Any camera decision will obviously take relative prices into account. The manufacturer’s suggested retail prices give an idea on the placement of the camera in the maker’s lineup and the broader market. The E-M10 II was launched at a markedly lower price (by 68 percent) than the S5, which puts it into a different market segment. Normally, street prices remain initially close to the MSRP, but after a couple of months, the first discounts appear. Later in the product cycle and, in particular, when the replacement model is about to appear, further discounting and stock clearance sales often push the camera price considerably down.
The size of the imaging sensor is a crucial determinant of image quality. A large sensor will tend to have larger individual pixels that provide better low-light sensitivity, wider dynamic range, and richer color-depth than smaller pixel-units in a sensor of the same technological generation. Further, a large sensor camera will give the photographer additional creative options when using shallow depth-of-field to isolate a subject from its background. On the downside, larger sensors tend to be associated with larger, more expensive camera bodies and lenses.
Of the two cameras under consideration, the Olympus E-M10 II features a Four Thirds sensor and the Panasonic S5 a full frame sensor. The sensor area in the S5 is 276 percent bigger. As a result of these sensor size differences, the cameras have a format factor of, respectively, 2.0 and 1.0. The sensor in the E-M10 II has a native 4:3 aspect ratio, while the one in the S5 offers a 3:2 aspect.
With 24MP, the S5 offers a higher resolution than the E-M10 II (15.9MP), but the S5 nevertheless has larger individual pixels (pixel pitch of 5.94μm versus 3.76μm for the E-M10 II) due to its larger sensor. Moreover, the S5 is a much more recent model (by 5 years) than the E-M10 II, and its sensor will have benefitted from technological advances during this time that further enhance the light gathering capacity of its pixel-units. Coming back to sensor resolution, it should be mentioned that neither of the two cameras has an anti-alias filter installed, so they are able to capture all the detail the sensor resolves.
The resolution advantage of the Panasonic S5 implies greater flexibility for cropping images or the possibility to print larger pictures. The maximum print size of the S5 for good quality output (200 dots per inch) amounts to 30 x 20 inches or 76.2 x 50.8 cm, for very good quality (250 dpi) 24 x 16 inches or 61 x 40.6 cm, and for excellent quality (300 dpi) 20 x 13.3 inches or 50.8 x 33.9 cm. The corresponding values for the Olympus E-M10 II are 23 x 17.3 inches or 58.5 x 43.9 cm for good quality, 18.4 x 13.8 inches or 46.8 x 35.1 cm for very good quality, and 15.4 x 11.5 inches or 39 x 29.3 cm for excellent quality prints.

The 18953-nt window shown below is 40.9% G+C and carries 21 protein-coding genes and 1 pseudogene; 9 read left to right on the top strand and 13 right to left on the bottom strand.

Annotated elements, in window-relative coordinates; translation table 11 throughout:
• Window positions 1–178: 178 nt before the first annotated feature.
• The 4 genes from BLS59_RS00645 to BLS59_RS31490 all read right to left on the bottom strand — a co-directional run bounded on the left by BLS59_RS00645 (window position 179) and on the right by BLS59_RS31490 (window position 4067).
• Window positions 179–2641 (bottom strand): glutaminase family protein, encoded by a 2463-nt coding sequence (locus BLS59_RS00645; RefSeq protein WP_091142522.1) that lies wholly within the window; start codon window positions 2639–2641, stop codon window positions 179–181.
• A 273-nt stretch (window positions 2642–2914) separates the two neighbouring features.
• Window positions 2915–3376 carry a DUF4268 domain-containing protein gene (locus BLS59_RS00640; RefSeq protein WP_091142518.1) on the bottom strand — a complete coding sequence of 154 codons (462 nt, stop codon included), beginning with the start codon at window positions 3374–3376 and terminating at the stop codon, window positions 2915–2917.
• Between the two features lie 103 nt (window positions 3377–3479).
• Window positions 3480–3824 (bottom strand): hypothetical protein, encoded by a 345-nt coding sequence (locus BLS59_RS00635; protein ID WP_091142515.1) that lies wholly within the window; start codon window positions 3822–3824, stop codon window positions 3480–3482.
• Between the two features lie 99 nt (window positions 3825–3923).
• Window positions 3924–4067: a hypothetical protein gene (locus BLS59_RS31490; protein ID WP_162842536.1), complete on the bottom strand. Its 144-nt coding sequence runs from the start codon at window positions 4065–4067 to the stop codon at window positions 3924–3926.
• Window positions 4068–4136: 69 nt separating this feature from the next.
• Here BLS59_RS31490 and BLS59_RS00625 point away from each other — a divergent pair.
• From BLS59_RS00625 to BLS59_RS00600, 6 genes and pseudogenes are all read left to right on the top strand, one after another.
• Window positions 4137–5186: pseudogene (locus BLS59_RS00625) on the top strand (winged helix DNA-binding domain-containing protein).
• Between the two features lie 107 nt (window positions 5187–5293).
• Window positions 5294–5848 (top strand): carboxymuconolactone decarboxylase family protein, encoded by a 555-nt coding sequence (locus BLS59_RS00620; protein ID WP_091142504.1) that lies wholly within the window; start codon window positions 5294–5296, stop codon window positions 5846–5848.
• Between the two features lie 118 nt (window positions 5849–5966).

Unlike the E-M10 II, the S5 has the capacity to capture high quality composite images (96MP) by combining multiple shots after shifting its sensor by miniscule distances. This multi-shot, pixel-shift mode is most suitable for photography of stationary objects (landscapes, studio scenes).
The Olympus OM-D E-M10 Mark II has a native sensitivity range from ISO 200 to ISO 25600, which can be extended to ISO 100-25600. The corresponding ISO settings for the Panasonic Lumix DC-S5 are ISO 100 to ISO 51200, with the possibility to increase the ISO range to 50-204800.
Technology-wise, both cameras are equipped with CMOS (Complementary Metal–Oxide–Semiconductor) sensors. Both cameras use a Bayer filter for capturing RGB colors on a square grid of photosensors. This arrangement is found in most digital cameras.
For many cameras, data on sensor performance has been reported by DXO Mark. This service is based on lab testing and assigns an overall score to each camera sensor, as well as ratings for dynamic range ("DXO Landscape"), color depth ("DXO Portrait"), and low-light sensitivity ("DXO Sports"). Of the two cameras under consideration, the S5 offers substantially better image quality than the E-M10 II (overall score 21 points higher). The advantage is based on 2 bits higher color depth, 2 EV in additional dynamic range, and 1.7 stops in additional low light sensitivity. The adjacent table reports on the physical sensor characteristics and the outcomes of the DXO sensor quality tests for a sample of comparator-cameras.